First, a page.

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Russia to pay last respects to ex-PM Yevgeny Primakov

June 29, 2015, 9:42 UTC+3 MOSCOW
Former Russian Prime Minister Yevgeny Primakov died June 26 at the age of 85
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© Mikhail Metzel/TASS

MOSCOW, June 29. /TASS/. Russia will on Monday pay its last respects to outstanding state figure, wise diplomat, influential scholar and talented journalist Yevgeny Primakov - an entire epoch in the country’s history, who died June 26 at the age of 85.

Patriarch of Moscow and All Russia Kirill, who knew Primakov for many years, will hold a memorial service for him in the Novodevichy Convent. Primakov will be buried at the Novodevichy Cemetery at 14:00 Moscow Time on Monday.

Putin’s message of condolences

Russian President Vladimir Putin’s message of condolences to the family and friends of Primakov reads in part: "This is a great and irreplaceable loss for our entire society. Mr. Primakov was a figure of great scale and a person whose influence was recognized at home and abroad."

"He earned the respect of millions of Russians, who valued his broad-ranging work that always sought to defend our country’s national interests and benefit its people," the message said.

"Mr. Primakov was an outstanding statesman, talented scholar, and wise and charismatic diplomat," it said. "He made a tremendous contribution to modern Russia’s development."

"His enormous professionalism and management experience, deep knowledge and analytical mind, ability to persuade and firmness of character always found their place and use in the most responsible and difficult areas of work," Putin’s message said.

"No matter in what post, he always found effective solutions to the tasks at hand, and was dedicated to his work and to his homeland," it said.

Foreign Minister Sergey Lavrov’s statement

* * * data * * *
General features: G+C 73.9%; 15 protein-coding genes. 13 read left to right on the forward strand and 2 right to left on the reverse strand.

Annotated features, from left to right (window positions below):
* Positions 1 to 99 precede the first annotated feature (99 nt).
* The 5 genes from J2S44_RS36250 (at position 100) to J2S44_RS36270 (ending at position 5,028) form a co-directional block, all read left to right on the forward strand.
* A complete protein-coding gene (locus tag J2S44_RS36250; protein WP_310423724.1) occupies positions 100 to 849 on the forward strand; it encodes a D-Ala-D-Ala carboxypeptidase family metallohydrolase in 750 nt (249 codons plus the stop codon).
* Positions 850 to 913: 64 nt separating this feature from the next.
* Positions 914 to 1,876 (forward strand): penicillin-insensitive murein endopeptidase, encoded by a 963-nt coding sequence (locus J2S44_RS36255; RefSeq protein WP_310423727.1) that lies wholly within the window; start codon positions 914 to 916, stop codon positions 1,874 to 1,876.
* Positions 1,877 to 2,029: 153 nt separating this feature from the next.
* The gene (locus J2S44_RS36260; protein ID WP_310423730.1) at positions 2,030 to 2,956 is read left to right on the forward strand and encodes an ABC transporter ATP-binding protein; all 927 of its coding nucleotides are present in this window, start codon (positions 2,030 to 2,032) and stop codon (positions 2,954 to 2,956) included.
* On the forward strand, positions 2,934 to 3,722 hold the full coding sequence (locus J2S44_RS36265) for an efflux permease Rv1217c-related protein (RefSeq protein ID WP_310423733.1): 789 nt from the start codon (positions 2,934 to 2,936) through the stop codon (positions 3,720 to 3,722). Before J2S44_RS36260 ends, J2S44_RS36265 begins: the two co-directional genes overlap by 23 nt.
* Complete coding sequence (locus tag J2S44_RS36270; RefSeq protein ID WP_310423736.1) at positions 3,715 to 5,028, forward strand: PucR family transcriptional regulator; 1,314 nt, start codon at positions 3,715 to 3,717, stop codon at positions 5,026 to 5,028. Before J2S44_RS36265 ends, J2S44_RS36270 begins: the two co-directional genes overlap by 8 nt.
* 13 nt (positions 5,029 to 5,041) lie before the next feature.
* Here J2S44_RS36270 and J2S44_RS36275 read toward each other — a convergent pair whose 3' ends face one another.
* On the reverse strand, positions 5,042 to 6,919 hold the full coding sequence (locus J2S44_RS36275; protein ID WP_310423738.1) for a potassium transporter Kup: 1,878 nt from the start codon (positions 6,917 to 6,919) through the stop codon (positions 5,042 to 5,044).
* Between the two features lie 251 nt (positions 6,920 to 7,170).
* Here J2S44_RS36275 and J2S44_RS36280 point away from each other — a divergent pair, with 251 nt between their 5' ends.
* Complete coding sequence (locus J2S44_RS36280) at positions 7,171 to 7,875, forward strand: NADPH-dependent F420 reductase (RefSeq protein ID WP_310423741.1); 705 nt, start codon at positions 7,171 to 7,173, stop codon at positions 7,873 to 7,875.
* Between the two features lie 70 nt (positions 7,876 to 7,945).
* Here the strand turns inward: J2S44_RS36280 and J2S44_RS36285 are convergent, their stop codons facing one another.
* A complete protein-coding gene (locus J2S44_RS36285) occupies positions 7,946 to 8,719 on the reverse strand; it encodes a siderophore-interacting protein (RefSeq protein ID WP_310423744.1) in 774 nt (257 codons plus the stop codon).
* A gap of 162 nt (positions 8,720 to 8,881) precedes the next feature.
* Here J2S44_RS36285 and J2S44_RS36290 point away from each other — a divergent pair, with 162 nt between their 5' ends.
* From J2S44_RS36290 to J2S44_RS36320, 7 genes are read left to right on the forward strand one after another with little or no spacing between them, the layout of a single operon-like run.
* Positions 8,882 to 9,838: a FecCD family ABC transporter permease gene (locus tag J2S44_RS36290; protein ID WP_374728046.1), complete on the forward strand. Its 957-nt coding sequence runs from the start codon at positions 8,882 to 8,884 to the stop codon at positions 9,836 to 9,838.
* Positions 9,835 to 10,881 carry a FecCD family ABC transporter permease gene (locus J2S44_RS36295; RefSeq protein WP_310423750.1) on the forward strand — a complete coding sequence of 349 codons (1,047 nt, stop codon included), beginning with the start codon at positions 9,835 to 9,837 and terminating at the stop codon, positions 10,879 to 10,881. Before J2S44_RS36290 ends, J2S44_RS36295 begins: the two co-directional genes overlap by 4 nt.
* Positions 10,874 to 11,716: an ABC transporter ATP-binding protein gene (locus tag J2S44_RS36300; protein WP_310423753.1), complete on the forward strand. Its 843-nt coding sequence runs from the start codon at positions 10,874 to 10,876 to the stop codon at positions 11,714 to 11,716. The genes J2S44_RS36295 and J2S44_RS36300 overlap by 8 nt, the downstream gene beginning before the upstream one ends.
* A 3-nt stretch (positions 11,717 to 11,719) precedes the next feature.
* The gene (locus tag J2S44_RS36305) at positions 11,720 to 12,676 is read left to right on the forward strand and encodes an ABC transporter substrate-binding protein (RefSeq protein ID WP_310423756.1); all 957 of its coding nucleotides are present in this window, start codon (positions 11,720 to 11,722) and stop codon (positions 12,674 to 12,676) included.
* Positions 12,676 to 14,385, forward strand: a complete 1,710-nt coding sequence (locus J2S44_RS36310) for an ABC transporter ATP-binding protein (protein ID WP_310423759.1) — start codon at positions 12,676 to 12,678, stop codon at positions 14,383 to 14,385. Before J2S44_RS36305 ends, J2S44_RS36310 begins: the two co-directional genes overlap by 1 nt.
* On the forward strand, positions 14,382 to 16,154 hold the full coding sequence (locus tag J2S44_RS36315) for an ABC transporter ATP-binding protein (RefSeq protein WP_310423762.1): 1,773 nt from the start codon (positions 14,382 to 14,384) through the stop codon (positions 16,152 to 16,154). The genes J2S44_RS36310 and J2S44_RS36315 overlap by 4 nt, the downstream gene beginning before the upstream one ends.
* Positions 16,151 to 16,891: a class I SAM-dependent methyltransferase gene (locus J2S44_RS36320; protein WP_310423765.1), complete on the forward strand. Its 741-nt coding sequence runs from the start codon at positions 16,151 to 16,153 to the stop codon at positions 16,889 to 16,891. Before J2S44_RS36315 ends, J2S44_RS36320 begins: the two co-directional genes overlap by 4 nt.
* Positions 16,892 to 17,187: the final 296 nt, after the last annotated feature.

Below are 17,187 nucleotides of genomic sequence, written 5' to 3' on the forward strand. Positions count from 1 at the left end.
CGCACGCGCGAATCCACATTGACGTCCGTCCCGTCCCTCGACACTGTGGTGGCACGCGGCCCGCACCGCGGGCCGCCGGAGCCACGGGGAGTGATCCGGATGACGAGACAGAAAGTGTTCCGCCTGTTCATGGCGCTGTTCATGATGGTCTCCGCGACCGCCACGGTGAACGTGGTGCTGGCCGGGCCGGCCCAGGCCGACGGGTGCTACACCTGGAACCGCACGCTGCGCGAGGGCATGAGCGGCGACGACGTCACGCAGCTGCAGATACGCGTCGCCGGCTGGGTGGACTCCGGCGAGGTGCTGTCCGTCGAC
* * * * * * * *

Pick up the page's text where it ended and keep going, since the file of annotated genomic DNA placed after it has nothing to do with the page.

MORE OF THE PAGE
"Yevgeny Primakov has passed away… It’s very hard to find words, but the size of his personality - a great man, state figure, politician, scientist, journalist, publicist - can’t but be noted," Lavrov said. "Whatever he took up, no matter where he was, he was the best, he was the first everywhere. We will very much miss him," Russian Foreign Minister Sergey Lavrov said Friday.

"We remember with warmth the time when he led the Russian Foreign Ministry," the top Russian diplomat said. "He made an invaluable contribution to the development of the foundations of our foreign policy, principles that retain their urgency today in full too."

"First of all, it’s Russia’s independent policy in defending its national interests, the readiness and openness for the broadest, closest cooperation with everyone who is ready to interact with our country on an equal mutually beneficial basis," Lavrov said.

Primakov’s biography

Yevgeny Primakov was born on October 29, 1929 in the Ukrainian capital Kiev. He graduated from the Moscow Institute of Oriental Studies in 1953.

In the 1960s he worked as a correspondent of the Communist newspaper Pravda in the Middle East where he met with regional politicians, including Iraqi President Saddam Hussein.

He later headed the Soviet Academy of Sciences’ Institute for Oriental Studies and then the Institute of the World Economy and International Relations.

Primakov was elected to the Soviet parliament in 1988. He chaired the Soviet of the Union, one of the two houses of the USSR parliament.

Primakov was Soviet leader Mikhail Gorbachev’s special envoy to the Middle East and met with Iraqi President Hussein in an attempt to try to avert the 1991 Gulf War.

After the break-up of the Soviet Union, Primakov came to head the Foreign Intelligence Service (SVR) and was appointed Russia’s foreign minister in 1996. He advocated the principle of a multi-polar world in Russia’s foreign policy.

President Boris Yeltsin appointed Primakov as prime minister in September 1998 amid financial turmoil in the country. Primakov was picked as a compromise figure to ease political tensions between liberals and hardliners and steer Russia away from a market collapse and the country’s default on its sovereign obligations.

On his way to Washington as Russia’s premier in March 1999, Primakov ordered the plane to make a U-turn over the Atlantic and head home when he learned that NATO had started bombing Yugoslavia.

Primakov, who was credited with restoring stability in the country after the 1998 financial turmoil and helping the economy recover from the economic crisis, was fired as prime minister in May 1999.

He later headed the Fatherland-All Russia faction in the Russian parliament from December 1999 to December 2001.

Primakov worked as president of the Russian Chamber of Industry and Commerce in 2001-2011.

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